Praise for The Clever Mill Horse“Jodi Lew-Smith's The Clever Mill Horse is that rarest of all contemporary novels: an authentically old-fashioned adventure story, in all the best senses. Full of drama, humor, plot surprises, and, best of all, memorable characters, The Clever Mill Horse had me hooked from page one. Best of all, there's a sequel coming. I can't wait.” - Howard Frank Mosher, author of Where the Rivers Flow North
“In this delightful debut novel set in the early 19th century, a young woman fights to patent her flax-milling machine. . .An assured, cleverly plotted piece of historical fiction with an irrepressible female protagonist.” - Kirkus Reviews
“. . .intricately plotted and exceedingly well paced. . . filled with danger, science, and suspense, the story rings true with historical and natural detail. . . a complete and finely polished first novel.” - Foreword Reviews
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About the AuthorJodi Lew-Smith lives on a farm in northern Vermont with her patient husband, three wonderfully impatient children, a bevy of pets and farm animals, and 250 exceedingly patient apple trees which, if they could talk, would suggest that she stop writing and start pruning. Luckily they’re pretty quiet.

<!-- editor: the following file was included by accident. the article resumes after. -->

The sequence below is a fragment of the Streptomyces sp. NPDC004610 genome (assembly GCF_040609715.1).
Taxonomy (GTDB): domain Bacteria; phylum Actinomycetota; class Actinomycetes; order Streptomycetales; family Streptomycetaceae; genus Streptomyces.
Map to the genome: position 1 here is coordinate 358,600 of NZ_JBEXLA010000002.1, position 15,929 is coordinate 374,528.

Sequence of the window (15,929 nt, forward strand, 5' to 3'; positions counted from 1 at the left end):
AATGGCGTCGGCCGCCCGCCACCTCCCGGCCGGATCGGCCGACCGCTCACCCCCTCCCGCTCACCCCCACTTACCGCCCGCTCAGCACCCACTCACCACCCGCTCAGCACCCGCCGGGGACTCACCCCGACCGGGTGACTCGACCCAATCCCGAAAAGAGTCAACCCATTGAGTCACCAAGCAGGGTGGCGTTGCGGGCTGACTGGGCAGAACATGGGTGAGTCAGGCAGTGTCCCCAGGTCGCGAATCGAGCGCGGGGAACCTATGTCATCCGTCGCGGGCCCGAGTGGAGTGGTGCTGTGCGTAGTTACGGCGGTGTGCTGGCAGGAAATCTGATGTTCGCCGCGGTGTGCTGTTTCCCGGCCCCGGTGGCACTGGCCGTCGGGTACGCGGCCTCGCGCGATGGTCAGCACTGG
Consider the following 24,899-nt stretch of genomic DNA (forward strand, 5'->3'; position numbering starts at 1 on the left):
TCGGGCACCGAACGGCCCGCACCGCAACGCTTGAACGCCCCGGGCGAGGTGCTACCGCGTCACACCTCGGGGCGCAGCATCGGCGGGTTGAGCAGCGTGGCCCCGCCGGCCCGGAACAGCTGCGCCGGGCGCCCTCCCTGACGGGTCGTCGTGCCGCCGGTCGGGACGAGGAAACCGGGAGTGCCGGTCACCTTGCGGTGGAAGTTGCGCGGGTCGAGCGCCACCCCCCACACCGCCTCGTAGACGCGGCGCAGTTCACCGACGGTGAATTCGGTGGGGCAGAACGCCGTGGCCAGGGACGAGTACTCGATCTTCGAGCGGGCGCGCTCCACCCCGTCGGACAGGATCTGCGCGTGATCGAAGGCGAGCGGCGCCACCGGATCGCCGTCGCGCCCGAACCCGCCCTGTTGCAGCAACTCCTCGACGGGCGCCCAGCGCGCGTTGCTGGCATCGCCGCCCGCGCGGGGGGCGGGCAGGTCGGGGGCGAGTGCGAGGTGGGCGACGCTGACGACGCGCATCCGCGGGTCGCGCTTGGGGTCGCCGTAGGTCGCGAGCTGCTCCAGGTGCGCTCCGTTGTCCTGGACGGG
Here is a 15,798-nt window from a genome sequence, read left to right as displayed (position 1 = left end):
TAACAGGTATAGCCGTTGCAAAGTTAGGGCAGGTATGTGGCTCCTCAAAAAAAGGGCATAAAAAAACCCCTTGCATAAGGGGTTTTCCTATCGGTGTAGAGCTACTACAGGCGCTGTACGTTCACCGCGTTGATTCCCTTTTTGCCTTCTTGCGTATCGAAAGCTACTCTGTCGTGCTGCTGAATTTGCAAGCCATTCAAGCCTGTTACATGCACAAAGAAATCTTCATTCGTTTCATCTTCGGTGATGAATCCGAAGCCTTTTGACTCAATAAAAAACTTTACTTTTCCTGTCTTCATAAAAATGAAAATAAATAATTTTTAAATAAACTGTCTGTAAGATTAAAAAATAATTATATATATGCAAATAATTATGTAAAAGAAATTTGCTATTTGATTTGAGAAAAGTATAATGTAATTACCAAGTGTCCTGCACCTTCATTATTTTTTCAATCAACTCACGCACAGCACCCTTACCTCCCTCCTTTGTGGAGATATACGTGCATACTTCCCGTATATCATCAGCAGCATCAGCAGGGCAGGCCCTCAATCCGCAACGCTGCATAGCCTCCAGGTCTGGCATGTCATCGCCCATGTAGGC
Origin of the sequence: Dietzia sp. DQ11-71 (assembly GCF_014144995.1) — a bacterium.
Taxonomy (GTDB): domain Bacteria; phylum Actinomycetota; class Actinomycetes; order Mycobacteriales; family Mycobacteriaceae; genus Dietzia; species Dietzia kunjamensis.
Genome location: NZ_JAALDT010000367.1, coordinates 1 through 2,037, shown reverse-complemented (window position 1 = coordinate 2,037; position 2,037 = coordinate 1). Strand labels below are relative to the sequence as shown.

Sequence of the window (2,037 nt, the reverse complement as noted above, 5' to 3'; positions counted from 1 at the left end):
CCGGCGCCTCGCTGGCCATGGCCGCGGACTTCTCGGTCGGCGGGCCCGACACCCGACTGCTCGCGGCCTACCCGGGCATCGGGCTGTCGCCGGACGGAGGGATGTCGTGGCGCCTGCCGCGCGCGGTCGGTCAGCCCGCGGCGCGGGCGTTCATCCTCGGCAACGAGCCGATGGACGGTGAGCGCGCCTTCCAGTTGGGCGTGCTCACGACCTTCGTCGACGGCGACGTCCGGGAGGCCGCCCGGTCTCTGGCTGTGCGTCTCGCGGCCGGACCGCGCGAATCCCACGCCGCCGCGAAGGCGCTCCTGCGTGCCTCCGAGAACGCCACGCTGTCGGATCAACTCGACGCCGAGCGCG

With a doctorate in plant genetics, she also lives a double life as a vegetable breeder at High Mowing Seeds. She is grateful for the chance to do so many things in one lifetime, and only wishes she could do them all better. Maybe in the next life she’ll be able to make up her mind.
For more about Jodi and about the lives and world of the characters in the novel, visit her website or blog. You can also connect with her on Facebook and Goodreads.